At 17, Emi Nietfeld won an opportunity to excavate Roman ruins in England. A Minnesotan who had battled unstable housing because her hoarder mother could not maintain a livable home, she was excited to backpack through Europe and have a place to stay in hostels. But during her adventures in Budapest, her trip went from touristic to traumatic.
She was sexually assaulted by a man who worked in the hostel she was staying in — twice.
The 30-year-old wrote about the two assaults and the emotional consequences in her debut memoir, “Acceptance.” The book, published in August, provides a “perspective we can all learn from,” as reviewed by NPR. The Harvard alum Google software engineer turned full-time writer opens up about her self-blame that she felt following the assaults and how her mother suggested that Nietfeld had been complicit in her own rape.
“I hated myself for my submission.” Nietfeld writes. “I hadn’t fought him. I let him do it.”
Nietfeld felt that the violation had become interchangeable with all of the other bad things she felt ashamed over: her dirty clothes, a hat that she had stolen during a trip to Canada and the self-harm scars that constellated across her legs.
“Anyone who knew one thing, I feared, would know it all,” she writes. “I was sure they would then see me as permanently disfigured, frozen in my most pathetic moments.”
The guilt that Nietfeld felt was partially due to her mother’s refusal to let her “off the hook” for the assault. For years, Nietfeld could not shake the idea that her parent maintained she had agreed to it. Roughly nine years later, she confronted her mom. She writes that the way her mother held her accountable for the rape mimicked an idea that had been forced on Nietfeld during her years in therapy and mental health institutions. She was constantly told her actions were the only ones that mattered.
“Yet again and again, she turned to my supposed drinking and to the fact that I did not object vehemently, to the idea that I had, in fact, consented,” Nietfeld writes. “It didn’t matter what this grown man did,” she continues. “All that mattered was what I had done: drank (or not), decided to comply, opened my mouth.”
In addition to keeping this accusatory stance, her mom also encouraged Nietfeld to stay with her then-boyfriend, who was nearly 10 years older. Not long after Nietfeld had returned from Europe, she met Leo on the dating site OkCupid and moved into his California apartment. He, as she puts it, was everything that her mom wanted for her: a tall and wealthy man. Leo controlled everything, including what she ate, what color she dyed her hair and the way they had sex.
“My boyfriend had a ‘fetish’ for intoxicated girls,” Nietfeld writes. “The first time he urged me to chug a bottle of wine, I’d had no idea what he was planning—I’d never been drunk before. I got weak and blacked out and woke up filled with confusion.”
Though Nietfeld did not necessarily agree with her partner’s preferred method of sexual intercourse, she sympathized with his apparent kinkiness. But their relationship got rocky when Leo became increasingly demanding of Nietfeld’s attention while she was studying at Harvard. Despite her busy schedule, he expected her to respond to his texts and Skype regularly.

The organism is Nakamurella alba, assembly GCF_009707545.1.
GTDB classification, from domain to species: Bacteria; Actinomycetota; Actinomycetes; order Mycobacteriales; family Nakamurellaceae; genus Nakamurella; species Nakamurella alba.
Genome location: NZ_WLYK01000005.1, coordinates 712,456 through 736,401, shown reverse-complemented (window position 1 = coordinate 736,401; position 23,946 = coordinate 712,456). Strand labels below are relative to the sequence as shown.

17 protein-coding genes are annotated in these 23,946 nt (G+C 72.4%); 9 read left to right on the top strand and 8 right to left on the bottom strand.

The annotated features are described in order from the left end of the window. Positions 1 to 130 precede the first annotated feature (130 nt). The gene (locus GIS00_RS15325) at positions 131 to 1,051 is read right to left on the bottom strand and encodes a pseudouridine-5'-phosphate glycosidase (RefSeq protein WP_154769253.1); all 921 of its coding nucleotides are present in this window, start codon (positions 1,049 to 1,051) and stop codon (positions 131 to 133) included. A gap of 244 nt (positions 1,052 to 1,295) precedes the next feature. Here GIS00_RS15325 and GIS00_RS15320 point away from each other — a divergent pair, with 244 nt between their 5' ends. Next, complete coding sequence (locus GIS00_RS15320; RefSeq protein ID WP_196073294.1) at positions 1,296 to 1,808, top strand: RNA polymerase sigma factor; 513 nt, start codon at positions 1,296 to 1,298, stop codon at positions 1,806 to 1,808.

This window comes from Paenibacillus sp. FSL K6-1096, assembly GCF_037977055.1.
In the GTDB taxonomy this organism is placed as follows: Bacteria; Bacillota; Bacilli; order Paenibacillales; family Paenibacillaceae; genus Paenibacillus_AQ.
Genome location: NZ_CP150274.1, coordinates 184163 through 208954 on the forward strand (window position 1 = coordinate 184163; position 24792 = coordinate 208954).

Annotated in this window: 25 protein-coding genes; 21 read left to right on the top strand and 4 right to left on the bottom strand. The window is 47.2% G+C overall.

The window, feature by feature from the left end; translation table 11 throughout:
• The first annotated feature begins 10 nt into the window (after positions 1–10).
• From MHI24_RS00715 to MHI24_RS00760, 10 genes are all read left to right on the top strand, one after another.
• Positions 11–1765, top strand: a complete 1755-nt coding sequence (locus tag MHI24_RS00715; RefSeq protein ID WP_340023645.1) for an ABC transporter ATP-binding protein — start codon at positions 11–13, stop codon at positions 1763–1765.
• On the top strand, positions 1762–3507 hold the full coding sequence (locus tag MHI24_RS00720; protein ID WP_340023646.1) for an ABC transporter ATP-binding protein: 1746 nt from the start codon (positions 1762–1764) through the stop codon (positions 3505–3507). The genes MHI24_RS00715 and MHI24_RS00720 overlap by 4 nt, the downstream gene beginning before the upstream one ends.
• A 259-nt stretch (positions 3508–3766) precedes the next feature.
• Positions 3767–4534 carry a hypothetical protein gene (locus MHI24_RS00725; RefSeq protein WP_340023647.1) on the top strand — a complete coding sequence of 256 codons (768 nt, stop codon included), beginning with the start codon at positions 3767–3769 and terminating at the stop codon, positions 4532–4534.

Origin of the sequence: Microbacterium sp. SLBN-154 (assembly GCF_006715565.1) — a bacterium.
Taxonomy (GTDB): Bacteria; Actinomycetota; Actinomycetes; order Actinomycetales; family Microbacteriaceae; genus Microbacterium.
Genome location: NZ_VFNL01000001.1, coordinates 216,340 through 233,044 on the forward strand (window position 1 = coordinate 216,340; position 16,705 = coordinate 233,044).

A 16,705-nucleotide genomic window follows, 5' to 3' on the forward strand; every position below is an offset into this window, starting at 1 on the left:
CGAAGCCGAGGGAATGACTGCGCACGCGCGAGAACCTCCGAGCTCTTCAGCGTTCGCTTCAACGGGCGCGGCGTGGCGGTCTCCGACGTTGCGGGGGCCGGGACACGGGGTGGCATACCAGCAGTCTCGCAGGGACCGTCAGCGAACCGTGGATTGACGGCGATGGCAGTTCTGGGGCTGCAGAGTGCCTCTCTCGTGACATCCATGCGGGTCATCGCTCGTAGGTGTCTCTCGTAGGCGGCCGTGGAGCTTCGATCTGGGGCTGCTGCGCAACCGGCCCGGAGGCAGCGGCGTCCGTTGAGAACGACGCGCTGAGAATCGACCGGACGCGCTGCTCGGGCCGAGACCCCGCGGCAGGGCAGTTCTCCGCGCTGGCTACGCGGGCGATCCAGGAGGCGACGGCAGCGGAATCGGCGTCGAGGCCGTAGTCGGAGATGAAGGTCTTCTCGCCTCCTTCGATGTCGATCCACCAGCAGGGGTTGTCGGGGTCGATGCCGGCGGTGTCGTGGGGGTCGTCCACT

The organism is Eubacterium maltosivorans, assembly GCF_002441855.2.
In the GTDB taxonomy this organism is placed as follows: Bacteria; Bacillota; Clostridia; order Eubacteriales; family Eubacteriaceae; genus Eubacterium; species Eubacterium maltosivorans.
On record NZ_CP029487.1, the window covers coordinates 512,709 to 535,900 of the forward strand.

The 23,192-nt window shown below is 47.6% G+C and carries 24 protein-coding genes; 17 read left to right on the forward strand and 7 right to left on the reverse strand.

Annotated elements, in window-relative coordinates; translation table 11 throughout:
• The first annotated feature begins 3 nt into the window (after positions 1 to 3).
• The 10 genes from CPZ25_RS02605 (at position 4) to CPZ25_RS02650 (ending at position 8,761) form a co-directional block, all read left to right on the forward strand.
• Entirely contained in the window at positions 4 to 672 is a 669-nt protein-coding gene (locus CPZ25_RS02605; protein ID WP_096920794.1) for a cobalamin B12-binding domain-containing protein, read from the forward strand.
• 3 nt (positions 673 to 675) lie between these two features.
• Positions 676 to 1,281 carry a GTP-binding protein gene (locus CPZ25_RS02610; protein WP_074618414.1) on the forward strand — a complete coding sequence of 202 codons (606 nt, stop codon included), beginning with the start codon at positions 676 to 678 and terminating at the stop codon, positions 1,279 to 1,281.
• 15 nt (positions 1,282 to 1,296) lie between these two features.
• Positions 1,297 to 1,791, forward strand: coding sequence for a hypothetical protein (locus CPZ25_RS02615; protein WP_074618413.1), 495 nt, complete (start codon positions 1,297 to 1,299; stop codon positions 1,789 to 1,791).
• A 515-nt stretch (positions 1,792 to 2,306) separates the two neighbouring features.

According to Nietfeld, he was upset with her every ten days. When things became tense between them, she would seek advice from her mom, who repeatedly urged her to stay with him despite their issues. For two and a half years, she stayed with him because he kept her from being houseless during college breaks when she had nowhere else to go.
“I had been taught implicitly, but forcefully, that as long as I had needs, the people who met them were justified in treating me however they pleased,” writes Nietfeld.
For Nietfeld, having to rely on someone felt like inviting the abuse that came with it. That’s why, when she met Byron Hood in 2014, her point of view began to shift. The night they met, she went to bed scolding herself for wanting to be held and telling herself that she had to be OK with being alone. The idea of possibly summoning more harm made it hard for her to open up to a new lover. But after sharing an Uber one night, the two began to get closer and eventually started going on runs together. Nonetheless, Byron still had his work cut out for him after they hooked up: he had to pass a couple of tests to confirm that he was “the one.”
The first test was to see whether or not he would buy himself a third pair of shoes. Nietfeld was interested in knowing whether Byron could prove his flexibility by expanding his footwear collection since he had been loyal to a scuffed pair of dress shoes and running sneakers that he wore to work daily. He passed.
Then came the big test: Would Byron be a part of her dream of living in New York City?
“I was like ‘I’m moving, you can come or not, and then he came,” Nietfeld says. This, she says, is when their life together truly began.
After three years together, Nietfeld took matters into her own hands and proposed to Byron in Central Park. However, she said they could not officially tie the knot until they got a New York Times wedding announcement. After successfully applying, she said to Byron: “OK, we can get married now.”
Today, the couple owns an apartment in the city and has been married for four years. Nietfeld wears a gold necklace with Byron’s name engraved on one side and his birthday on the other as a testament to her love for him. Together, they have rewritten the narrative that love does not have to be painful.
“I feel really lucky. He’s really kind and he puts—well we both struggle with working too much, so sometimes our jobs come first, but in general, he puts me first and is super nurturing. I just love him to death,” Nietfeld says. “I hope for a Byron for everyone.”